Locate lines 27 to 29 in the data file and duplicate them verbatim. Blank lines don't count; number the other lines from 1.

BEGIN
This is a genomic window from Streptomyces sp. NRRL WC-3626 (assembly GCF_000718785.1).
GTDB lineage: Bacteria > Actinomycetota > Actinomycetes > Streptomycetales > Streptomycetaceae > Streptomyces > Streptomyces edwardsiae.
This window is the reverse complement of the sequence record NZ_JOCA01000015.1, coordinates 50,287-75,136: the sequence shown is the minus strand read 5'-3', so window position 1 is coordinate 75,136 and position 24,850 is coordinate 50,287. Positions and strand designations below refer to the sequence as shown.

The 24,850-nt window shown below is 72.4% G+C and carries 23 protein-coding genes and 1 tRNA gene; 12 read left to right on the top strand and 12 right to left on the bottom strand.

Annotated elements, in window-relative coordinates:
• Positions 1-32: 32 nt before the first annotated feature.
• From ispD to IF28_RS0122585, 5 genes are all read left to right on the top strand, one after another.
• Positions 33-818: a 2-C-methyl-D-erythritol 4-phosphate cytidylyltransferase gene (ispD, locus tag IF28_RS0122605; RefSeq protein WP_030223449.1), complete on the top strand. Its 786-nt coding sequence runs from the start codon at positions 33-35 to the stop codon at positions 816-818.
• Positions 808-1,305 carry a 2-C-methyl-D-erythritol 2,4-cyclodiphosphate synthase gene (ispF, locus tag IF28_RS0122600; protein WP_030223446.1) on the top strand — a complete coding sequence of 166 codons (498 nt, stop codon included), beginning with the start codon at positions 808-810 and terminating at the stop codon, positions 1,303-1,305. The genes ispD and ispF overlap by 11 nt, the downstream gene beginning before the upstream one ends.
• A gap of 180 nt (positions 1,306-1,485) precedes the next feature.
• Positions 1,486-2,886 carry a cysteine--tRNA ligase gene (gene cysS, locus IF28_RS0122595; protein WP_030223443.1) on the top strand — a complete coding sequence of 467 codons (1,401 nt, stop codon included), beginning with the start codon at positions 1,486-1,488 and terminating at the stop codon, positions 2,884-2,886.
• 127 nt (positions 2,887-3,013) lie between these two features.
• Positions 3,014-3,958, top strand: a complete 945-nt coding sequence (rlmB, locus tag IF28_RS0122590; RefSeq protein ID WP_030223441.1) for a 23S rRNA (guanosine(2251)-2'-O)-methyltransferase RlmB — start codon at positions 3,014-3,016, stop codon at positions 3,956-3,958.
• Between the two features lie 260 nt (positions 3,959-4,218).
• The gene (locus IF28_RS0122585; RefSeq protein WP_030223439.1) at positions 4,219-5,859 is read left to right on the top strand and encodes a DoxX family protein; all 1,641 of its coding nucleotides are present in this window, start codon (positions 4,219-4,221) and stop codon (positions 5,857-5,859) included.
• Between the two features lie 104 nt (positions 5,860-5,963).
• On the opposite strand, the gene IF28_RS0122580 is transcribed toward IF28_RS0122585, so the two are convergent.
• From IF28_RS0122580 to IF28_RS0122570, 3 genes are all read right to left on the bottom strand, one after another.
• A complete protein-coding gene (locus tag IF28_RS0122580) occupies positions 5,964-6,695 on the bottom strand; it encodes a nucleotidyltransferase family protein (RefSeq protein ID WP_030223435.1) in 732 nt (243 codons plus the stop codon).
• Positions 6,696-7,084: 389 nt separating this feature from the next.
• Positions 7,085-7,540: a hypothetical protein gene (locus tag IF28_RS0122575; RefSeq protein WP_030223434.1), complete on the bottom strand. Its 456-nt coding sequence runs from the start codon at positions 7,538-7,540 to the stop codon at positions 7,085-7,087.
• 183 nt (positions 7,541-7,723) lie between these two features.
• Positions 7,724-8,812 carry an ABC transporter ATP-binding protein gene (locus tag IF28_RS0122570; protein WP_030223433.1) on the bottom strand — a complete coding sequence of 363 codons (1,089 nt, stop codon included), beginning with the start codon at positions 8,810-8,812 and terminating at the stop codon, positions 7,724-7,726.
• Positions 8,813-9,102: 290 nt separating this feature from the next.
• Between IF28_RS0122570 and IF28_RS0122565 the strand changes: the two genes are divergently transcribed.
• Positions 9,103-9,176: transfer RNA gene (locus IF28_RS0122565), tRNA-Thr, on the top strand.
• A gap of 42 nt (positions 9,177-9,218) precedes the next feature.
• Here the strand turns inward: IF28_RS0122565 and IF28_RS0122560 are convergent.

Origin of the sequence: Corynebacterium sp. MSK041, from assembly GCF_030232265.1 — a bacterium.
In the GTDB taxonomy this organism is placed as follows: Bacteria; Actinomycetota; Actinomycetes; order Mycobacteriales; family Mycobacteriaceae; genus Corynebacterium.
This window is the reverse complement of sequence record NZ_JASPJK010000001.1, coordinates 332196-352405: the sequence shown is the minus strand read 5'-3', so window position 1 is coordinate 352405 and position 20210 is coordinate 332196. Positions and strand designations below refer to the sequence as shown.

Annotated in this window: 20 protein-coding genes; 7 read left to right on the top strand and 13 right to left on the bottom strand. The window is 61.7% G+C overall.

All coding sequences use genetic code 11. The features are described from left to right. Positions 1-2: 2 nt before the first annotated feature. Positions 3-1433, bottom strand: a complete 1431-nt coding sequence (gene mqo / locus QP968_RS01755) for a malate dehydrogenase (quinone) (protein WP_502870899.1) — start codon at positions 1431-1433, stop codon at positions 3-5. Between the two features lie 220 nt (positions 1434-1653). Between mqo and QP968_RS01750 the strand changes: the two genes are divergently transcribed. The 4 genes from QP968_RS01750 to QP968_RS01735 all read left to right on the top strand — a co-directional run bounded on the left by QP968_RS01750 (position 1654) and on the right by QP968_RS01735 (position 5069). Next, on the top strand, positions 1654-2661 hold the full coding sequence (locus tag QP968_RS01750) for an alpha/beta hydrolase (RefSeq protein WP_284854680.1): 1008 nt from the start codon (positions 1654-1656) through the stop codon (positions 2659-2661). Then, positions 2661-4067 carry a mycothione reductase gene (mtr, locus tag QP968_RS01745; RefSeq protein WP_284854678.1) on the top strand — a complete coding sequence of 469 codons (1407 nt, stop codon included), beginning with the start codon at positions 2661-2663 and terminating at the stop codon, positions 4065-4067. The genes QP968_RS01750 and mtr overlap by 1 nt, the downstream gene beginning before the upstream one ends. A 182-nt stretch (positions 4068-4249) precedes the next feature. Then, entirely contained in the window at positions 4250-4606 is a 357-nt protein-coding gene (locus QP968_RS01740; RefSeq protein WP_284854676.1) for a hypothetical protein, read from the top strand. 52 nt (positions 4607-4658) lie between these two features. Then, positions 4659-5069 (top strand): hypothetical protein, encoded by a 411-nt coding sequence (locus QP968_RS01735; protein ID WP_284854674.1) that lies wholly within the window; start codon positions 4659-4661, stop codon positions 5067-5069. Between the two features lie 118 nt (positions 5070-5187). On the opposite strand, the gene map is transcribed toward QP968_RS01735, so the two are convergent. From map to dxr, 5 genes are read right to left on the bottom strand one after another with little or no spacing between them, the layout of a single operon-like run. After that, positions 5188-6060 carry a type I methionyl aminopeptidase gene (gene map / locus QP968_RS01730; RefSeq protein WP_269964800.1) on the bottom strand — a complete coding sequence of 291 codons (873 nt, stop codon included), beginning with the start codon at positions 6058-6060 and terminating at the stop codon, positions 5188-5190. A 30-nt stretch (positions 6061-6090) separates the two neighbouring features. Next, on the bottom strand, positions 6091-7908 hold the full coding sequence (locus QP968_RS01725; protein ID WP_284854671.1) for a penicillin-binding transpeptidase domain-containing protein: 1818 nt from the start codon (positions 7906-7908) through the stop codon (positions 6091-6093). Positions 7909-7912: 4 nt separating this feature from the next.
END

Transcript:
• A gap of 42 nt (positions 9,177-9,218) precedes the next feature.
• Here the strand turns inward: IF28_RS0122565 and IF28_RS0122560 are convergent.

Origin of the sequence: Corynebacterium sp. MSK041, from assembly GCF_030232265.1 — a bacterium.